They have their whole lives to realize how jaded and unfriendly the world is so let them be, right? Like everything else, there is always the good and the bad in every argument. I just don't know how to explain to my daughters why I choose to cover up my face without making it about image. Do you?

If you are against play makeup how do you talk to you daughters about this? I'm really curious for your suggestions because the subject is obviously tabled in our house (for now) since we can't agree.

I'm really interested to hear from you... What is your take on this subject? Without any mommy wars, let's be respectful and discuss.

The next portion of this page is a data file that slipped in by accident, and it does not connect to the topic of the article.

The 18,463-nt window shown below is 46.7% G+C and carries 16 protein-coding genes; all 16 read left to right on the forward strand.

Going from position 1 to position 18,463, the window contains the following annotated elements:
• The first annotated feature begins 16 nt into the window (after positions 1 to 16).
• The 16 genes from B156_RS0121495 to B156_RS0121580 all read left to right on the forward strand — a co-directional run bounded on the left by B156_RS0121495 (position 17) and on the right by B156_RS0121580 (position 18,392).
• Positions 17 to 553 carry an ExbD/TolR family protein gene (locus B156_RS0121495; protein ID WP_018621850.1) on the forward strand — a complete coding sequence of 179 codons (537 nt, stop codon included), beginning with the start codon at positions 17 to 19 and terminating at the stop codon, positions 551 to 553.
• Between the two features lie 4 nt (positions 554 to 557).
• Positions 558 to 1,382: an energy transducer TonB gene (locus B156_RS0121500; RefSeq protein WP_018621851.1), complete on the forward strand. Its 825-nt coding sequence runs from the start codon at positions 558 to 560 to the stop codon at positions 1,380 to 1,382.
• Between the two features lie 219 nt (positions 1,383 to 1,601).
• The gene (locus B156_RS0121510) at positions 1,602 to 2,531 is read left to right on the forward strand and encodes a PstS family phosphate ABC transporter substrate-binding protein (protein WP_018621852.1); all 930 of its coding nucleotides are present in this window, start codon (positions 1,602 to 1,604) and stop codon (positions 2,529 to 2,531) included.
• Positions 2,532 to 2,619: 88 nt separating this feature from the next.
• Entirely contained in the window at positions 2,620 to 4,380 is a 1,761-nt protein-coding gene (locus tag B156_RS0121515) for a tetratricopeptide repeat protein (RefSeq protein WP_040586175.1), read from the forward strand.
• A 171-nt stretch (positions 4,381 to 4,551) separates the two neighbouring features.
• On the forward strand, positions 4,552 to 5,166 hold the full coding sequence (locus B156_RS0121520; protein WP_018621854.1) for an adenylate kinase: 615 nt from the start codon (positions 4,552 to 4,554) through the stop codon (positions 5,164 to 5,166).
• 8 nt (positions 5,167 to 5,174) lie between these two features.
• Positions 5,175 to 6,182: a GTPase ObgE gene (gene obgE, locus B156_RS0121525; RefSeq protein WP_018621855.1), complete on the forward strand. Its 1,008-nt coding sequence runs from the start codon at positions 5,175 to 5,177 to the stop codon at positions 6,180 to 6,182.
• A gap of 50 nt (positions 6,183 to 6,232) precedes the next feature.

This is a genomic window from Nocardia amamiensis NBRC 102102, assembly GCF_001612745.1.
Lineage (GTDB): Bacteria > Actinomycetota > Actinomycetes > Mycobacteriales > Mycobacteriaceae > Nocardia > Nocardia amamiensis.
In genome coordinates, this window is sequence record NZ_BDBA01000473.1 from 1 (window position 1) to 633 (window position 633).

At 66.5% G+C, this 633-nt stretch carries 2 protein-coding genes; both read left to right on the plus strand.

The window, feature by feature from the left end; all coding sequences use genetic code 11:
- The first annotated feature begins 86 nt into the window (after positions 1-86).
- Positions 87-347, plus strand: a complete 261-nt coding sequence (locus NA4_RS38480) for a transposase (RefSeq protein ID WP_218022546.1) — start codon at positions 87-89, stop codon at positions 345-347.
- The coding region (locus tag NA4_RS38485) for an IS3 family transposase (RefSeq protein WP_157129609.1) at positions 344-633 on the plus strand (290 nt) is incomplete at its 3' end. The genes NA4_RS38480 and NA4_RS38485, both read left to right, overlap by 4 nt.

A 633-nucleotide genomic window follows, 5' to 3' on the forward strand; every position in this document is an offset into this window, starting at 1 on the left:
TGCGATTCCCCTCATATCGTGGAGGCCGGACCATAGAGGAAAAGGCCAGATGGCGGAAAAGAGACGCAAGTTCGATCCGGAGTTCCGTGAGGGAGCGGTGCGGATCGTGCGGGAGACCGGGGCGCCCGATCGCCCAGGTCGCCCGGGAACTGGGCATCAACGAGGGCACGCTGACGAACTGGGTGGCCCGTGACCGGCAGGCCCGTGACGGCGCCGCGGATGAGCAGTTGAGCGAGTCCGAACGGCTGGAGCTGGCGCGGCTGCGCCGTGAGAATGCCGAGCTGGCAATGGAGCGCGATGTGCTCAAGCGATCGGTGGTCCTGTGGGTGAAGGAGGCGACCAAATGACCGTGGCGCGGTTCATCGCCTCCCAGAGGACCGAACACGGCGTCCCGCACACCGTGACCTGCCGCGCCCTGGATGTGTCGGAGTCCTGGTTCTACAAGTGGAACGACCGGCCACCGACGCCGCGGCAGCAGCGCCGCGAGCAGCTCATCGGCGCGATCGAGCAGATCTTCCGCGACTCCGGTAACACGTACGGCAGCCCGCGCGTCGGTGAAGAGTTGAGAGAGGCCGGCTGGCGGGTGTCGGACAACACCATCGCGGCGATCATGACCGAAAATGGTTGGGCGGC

XOXO, Katie


Posted on September 30, 2015 and filed under Raising Girls.

Why You Should be a Girl Scouts Troop Leader

Hey everyone!!!

Today I wanted to talk about a topic of what it means to be a Girl Scout volunteer and how it's such a crucial role in these young girls lives. For those of you who are following along but are not a volunteer, this post is for you! Have you been approached about this opportunity, either through a membership specialist or previous troop leader? Are you currently debating whether this role is for you? I promise you, it is! Let me start off by telling you how it began with me....

Behind this online world, I'm actually an introverted person. I generally don't like large groups of people and new social situations make me anxious. It's not that I'm anti social, it's just how I'm made. Frankly, I'm proud of it and I'm comfortable with who I am.